There is no way to create or edit a richly formatted document, spreadsheet, or presentation online in OLW, the way you can in Google Apps. Instead, you must create those documents on a PC in a full-fledged Office application, and then upload them to your OLW area. Although it's possible to view the content of these files directly within OLW, the viewers don't provide enough fidelity for a client presentation, for example. You'd again need a PC with the full Office suite installed, or at least the Office document viewers.
OLW lets you store some non-Office documents such as PDF or text files, and you can view those files online as well. Sometimes the whole process with stored files gets a bit silly. For example, you can upload a simple unformatted text file such as README.TXT, but the only way to edit it online is to view it in read-only form, copy the entire text, and paste it into a Note.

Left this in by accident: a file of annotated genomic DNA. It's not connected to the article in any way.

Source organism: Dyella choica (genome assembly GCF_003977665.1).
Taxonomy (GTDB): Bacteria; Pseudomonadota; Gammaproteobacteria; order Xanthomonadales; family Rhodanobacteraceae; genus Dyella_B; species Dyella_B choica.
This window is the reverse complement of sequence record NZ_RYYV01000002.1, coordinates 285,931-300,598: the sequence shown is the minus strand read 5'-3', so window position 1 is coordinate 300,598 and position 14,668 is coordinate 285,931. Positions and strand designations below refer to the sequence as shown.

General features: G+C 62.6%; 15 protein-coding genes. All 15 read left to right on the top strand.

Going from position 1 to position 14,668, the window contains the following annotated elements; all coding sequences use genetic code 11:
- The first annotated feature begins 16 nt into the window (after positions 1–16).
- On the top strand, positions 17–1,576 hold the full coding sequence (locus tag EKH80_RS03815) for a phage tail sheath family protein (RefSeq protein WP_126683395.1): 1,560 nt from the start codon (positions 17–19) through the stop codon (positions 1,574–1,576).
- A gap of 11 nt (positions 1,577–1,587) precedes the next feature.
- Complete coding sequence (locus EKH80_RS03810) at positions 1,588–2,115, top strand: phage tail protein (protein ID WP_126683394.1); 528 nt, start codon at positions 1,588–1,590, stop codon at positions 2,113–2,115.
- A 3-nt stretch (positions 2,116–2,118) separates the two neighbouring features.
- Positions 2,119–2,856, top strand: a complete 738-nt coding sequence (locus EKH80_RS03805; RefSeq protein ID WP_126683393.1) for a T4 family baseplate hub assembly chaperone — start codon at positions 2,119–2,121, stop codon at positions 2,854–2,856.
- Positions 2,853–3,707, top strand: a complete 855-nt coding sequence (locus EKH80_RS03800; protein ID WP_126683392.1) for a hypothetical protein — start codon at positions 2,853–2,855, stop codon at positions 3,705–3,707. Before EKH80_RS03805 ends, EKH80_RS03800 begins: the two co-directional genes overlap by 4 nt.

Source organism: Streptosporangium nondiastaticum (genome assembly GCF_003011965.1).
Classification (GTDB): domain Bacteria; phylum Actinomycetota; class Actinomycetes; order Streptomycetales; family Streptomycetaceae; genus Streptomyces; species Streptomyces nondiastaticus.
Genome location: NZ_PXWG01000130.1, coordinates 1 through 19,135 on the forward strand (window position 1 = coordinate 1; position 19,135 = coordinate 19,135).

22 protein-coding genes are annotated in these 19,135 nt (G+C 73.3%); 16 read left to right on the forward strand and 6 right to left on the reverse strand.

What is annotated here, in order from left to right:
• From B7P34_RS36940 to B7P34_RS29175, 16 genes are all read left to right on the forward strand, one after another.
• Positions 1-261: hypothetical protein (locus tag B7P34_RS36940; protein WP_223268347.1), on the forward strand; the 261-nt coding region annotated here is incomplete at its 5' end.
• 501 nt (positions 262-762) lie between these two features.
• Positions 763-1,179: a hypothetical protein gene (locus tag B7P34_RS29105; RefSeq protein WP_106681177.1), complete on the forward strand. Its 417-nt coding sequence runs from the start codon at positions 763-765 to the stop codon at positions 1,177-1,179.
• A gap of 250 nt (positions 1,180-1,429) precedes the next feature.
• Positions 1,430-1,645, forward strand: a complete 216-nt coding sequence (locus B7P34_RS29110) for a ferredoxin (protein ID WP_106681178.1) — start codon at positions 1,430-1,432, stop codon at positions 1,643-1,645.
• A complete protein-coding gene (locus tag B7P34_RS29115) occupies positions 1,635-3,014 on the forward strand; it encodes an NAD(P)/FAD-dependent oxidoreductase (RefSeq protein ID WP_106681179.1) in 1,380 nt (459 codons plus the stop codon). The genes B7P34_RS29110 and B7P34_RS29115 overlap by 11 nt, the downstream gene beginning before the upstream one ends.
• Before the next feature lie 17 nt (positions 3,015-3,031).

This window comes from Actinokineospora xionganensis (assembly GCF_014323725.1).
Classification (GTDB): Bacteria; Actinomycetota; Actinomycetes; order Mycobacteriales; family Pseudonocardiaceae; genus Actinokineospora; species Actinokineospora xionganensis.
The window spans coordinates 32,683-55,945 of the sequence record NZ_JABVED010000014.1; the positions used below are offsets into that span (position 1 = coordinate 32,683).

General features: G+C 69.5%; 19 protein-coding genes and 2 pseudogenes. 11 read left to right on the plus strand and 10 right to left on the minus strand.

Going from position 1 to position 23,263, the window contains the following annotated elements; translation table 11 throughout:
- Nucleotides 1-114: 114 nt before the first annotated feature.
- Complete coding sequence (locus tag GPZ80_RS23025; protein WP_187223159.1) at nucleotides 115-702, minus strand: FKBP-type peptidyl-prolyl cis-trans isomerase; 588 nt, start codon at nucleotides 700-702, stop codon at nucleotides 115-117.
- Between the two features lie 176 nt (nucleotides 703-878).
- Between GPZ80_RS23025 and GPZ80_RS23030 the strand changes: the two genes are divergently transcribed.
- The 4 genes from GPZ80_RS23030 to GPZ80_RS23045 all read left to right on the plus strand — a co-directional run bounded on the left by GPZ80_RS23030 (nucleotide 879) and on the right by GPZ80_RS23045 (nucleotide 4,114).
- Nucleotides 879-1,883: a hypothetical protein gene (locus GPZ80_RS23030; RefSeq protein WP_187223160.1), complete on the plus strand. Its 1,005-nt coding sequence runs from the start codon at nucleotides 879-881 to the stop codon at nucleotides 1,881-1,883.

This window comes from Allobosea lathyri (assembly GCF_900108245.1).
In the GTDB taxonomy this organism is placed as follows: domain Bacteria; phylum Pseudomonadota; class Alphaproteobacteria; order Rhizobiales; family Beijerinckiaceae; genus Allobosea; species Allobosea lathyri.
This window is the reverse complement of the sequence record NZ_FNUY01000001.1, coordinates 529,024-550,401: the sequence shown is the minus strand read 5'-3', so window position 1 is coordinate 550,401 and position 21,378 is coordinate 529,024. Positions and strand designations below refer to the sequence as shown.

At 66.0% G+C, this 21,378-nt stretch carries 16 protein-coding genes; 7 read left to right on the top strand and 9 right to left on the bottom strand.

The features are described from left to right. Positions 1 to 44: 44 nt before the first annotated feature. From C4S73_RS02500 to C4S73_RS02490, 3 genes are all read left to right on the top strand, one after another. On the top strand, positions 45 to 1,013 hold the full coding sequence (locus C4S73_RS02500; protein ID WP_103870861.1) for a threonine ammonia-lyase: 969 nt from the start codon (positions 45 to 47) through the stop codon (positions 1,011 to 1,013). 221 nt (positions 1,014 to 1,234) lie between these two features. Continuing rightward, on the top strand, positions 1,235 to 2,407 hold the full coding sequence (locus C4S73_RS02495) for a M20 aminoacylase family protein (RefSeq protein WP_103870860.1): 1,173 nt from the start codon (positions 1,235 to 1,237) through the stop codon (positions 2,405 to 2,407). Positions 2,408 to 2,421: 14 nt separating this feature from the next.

If you've already got Office installed on all your PCs, OLW makes it easier to share files among them. But there already are plenty of other sites that let you store and share files on the Internet, such as XDrive. OLW takes a slightly more Office-centric approach by providing a toolbar in Office applications to make it easier to open or save OLW files. This doesn't seem any better than mapping a drive, and in some ways is more restrictive since it provides easier access only for Office apps.
Who knows, maybe I missed something profound in OLW. There's no doubt that it's a useful service for die-hard Office users, but it doesn't offer the same level of online document editing and collaboration that you find in Google Apps. Don't take my word for it, though. Go to the Office Live Workspace site, try it yourself, and form your own opinion.